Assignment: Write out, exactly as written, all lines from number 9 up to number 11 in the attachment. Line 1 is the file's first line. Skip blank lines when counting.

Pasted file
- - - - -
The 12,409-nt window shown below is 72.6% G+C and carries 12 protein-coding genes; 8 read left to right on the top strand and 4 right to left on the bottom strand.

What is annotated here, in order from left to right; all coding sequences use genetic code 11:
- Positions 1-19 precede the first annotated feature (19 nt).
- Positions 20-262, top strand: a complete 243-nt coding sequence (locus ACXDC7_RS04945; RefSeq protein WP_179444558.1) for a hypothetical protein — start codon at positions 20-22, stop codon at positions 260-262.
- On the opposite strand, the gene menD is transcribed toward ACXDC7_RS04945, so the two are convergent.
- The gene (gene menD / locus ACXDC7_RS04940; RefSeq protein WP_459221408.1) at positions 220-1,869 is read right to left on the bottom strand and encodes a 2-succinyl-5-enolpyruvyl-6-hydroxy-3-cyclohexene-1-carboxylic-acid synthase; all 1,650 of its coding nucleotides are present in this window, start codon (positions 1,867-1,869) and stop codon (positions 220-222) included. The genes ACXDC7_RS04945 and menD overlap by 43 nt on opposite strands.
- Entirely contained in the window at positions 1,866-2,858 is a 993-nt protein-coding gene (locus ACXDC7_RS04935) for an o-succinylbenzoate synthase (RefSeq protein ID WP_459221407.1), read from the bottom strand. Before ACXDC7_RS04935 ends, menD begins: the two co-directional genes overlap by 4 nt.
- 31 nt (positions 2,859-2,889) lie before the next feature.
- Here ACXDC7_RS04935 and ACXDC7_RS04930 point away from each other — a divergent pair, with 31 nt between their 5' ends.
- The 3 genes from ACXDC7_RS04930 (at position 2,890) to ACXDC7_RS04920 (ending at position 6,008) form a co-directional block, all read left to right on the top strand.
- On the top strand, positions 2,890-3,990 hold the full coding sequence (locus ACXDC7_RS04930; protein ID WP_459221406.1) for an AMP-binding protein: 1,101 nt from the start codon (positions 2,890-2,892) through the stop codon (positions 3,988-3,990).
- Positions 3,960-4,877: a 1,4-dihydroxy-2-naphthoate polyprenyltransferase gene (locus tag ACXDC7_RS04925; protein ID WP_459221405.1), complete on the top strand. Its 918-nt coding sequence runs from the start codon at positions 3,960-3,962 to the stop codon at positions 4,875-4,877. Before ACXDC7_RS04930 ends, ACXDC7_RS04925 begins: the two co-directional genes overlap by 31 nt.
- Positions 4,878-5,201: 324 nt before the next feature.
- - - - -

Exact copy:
- Here ACXDC7_RS04935 and ACXDC7_RS04930 point away from each other — a divergent pair, with 31 nt between their 5' ends.
- The 3 genes from ACXDC7_RS04930 (at position 2,890) to ACXDC7_RS04920 (ending at position 6,008) form a co-directional block, all read left to right on the top strand.
- On the top strand, positions 2,890-3,990 hold the full coding sequence (locus ACXDC7_RS04930; protein ID WP_459221406.1) for an AMP-binding protein: 1,101 nt from the start codon (positions 2,890-2,892) through the stop codon (positions 3,988-3,990).